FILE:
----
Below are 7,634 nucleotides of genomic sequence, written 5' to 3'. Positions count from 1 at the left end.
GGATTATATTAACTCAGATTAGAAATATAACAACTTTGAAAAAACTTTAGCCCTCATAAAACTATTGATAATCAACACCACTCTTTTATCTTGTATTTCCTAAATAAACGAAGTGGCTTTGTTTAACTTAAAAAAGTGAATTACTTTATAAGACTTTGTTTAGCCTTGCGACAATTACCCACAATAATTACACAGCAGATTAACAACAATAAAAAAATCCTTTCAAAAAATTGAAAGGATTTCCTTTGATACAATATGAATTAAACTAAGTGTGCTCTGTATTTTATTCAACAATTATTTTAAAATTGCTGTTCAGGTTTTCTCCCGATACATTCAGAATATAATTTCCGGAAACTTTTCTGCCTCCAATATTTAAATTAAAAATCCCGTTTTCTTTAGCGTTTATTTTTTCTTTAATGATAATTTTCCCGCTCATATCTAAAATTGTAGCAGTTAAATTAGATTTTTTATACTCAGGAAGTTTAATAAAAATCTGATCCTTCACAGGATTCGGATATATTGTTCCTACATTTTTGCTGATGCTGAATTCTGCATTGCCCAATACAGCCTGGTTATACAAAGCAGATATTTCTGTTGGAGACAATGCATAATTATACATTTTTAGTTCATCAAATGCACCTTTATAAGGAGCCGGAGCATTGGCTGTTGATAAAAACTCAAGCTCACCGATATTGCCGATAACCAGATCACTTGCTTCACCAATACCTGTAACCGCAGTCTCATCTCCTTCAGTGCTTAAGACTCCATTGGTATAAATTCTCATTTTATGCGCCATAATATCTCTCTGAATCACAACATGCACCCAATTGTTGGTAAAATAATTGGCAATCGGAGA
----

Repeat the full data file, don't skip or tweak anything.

Below are 7,634 nucleotides of genomic sequence, written 5' to 3'. Positions count from 1 at the left end.
GGATTATATTAACTCAGATTAGAAATATAACAACTTTGAAAAAACTTTAGCCCTCATAAAACTATTGATAATCAACACCACTCTTTTATCTTGTATTTCCTAAATAAACGAAGTGGCTTTGTTTAACTTAAAAAAGTGAATTACTTTATAAGACTTTGTTTAGCCTTGCGACAATTACCCACAATAATTACACAGCAGATTAACAACAATAAAAAAATCCTTTCAAAAAATTGAAAGGATTTCCTTTGATACAATATGAATTAAACTAAGTGTGCTCTGTATTTTATTCAACAATTATTTTAAAATTGCTGTTCAGGTTTTCTCCCGATACATTCAGAATATAATTTCCGGAAACTTTTCTGCCTCCAATATTTAAATTAAAAATCCCGTTTTCTTTAGCGTTTATTTTTTCTTTAATGATAATTTTCCCGCTCATATCTAAAATTGTAGCAGTTAAATTAGATTTTTTATACTCAGGAAGTTTAATAAAAATCTGATCCTTCACAGGATTCGGATATATTGTTCCTACATTTTTGCTGATGCTGAATTCTGCATTGCCCAATACAGCCTGGTTATACAAAGCAGATATTTCTGTTGGAGACAATGCATAATTATACATTTTTAGTTCATCAAATGCACCTTTATAAGGAGCCGGAGCATTGGCTGTTGATAAAAACTCAAGCTCACCGATATTGCCGATAACCAGATCACTTGCTTCACCAATACCTGTAACCGCAGTCTCATCTCCTTCAGTGCTTAAGACTCCATTGGTATAAATTCTCATTTTATGCGCCATAATATCTCTCTGAATCACAACATGCACCCAATTGTTGGTAAAATAATTGGCAATCGGAGA